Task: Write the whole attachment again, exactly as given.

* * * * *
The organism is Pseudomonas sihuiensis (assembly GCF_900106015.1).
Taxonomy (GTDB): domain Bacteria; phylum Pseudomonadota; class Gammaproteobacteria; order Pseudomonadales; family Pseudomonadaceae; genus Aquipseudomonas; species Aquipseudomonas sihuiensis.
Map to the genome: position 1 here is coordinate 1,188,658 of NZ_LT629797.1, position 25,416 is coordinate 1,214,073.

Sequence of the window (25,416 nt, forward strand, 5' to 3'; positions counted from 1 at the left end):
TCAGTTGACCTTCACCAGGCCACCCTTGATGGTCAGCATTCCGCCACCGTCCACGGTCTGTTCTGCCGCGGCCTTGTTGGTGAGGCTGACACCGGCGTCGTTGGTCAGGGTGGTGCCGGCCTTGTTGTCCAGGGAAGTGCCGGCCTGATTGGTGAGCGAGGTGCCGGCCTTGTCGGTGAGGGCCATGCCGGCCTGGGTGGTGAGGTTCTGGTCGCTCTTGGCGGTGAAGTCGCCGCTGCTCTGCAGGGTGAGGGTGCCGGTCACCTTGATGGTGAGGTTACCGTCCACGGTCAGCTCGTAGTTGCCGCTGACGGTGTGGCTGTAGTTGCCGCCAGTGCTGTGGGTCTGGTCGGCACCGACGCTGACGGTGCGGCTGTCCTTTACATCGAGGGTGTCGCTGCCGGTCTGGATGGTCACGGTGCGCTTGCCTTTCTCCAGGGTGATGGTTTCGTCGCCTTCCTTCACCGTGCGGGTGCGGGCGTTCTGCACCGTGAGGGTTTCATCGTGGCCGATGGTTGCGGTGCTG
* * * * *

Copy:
The organism is Pseudomonas sihuiensis (assembly GCF_900106015.1).
Taxonomy (GTDB): domain Bacteria; phylum Pseudomonadota; class Gammaproteobacteria; order Pseudomonadales; family Pseudomonadaceae; genus Aquipseudomonas; species Aquipseudomonas sihuiensis.
Map to the genome: position 1 here is coordinate 1,188,658 of NZ_LT629797.1, position 25,416 is coordinate 1,214,073.

Sequence of the window (25,416 nt, forward strand, 5' to 3'; positions counted from 1 at the left end):
TCAGTTGACCTTCACCAGGCCACCCTTGATGGTCAGCATTCCGCCACCGTCCACGGTCTGTTCTGCCGCGGCCTTGTTGGTGAGGCTGACACCGGCGTCGTTGGTCAGGGTGGTGCCGGCCTTGTTGTCCAGGGAAGTGCCGGCCTGATTGGTGAGCGAGGTGCCGGCCTTGTCGGTGAGGGCCATGCCGGCCTGGGTGGTGAGGTTCTGGTCGCTCTTGGCGGTGAAGTCGCCGCTGCTCTGCAGGGTGAGGGTGCCGGTCACCTTGATGGTGAGGTTACCGTCCACGGTCAGCTCGTAGTTGCCGCTGACGGTGTGGCTGTAGTTGCCGCCAGTGCTGTGGGTCTGGTCGGCACCGACGCTGACGGTGCGGCTGTCCTTTACATCGAGGGTGTCGCTGCCGGTCTGGATGGTCACGGTGCGCTTGCCTTTCTCCAGGGTGATGGTTTCGTCGCCTTCCTTCACCGTGCGGGTGCGGGCGTTCTGCACCGTGAGGGTTTCATCGTGGCCGATGGTTGCGGTGCTG